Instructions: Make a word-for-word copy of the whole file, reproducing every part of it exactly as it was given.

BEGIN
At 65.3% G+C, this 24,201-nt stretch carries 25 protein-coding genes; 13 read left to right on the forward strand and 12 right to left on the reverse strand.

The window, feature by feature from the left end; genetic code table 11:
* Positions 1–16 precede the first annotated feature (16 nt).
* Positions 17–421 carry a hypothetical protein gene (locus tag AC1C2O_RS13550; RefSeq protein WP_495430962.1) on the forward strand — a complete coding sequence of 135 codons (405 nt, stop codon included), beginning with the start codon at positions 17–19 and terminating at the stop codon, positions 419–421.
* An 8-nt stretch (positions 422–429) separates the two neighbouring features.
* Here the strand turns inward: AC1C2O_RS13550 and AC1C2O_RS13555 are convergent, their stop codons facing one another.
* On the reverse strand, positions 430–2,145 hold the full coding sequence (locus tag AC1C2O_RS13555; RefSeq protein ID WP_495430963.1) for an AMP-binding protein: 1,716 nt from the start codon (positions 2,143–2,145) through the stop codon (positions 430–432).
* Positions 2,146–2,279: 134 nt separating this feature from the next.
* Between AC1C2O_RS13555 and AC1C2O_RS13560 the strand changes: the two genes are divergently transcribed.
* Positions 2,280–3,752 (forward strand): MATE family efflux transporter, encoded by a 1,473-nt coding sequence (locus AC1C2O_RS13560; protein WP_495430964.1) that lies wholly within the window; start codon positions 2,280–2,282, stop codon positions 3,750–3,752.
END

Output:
At 65.3% G+C, this 24,201-nt stretch carries 25 protein-coding genes; 13 read left to right on the forward strand and 12 right to left on the reverse strand.

The window, feature by feature from the left end; genetic code table 11:
* Positions 1–16 precede the first annotated feature (16 nt).
* Positions 17–421 carry a hypothetical protein gene (locus tag AC1C2O_RS13550; RefSeq protein WP_495430962.1) on the forward strand — a complete coding sequence of 135 codons (405 nt, stop codon included), beginning with the start codon at positions 17–19 and terminating at the stop codon, positions 419–421.
* An 8-nt stretch (positions 422–429) separates the two neighbouring features.
* Here the strand turns inward: AC1C2O_RS13550 and AC1C2O_RS13555 are convergent, their stop codons facing one another.
* On the reverse strand, positions 430–2,145 hold the full coding sequence (locus tag AC1C2O_RS13555; RefSeq protein ID WP_495430963.1) for an AMP-binding protein: 1,716 nt from the start codon (positions 2,143–2,145) through the stop codon (positions 430–432).
* Positions 2,146–2,279: 134 nt separating this feature from the next.
* Between AC1C2O_RS13555 and AC1C2O_RS13560 the strand changes: the two genes are divergently transcribed.
* Positions 2,280–3,752 (forward strand): MATE family efflux transporter, encoded by a 1,473-nt coding sequence (locus AC1C2O_RS13560; protein WP_495430964.1) that lies wholly within the window; start codon positions 2,280–2,282, stop codon positions 3,750–3,752.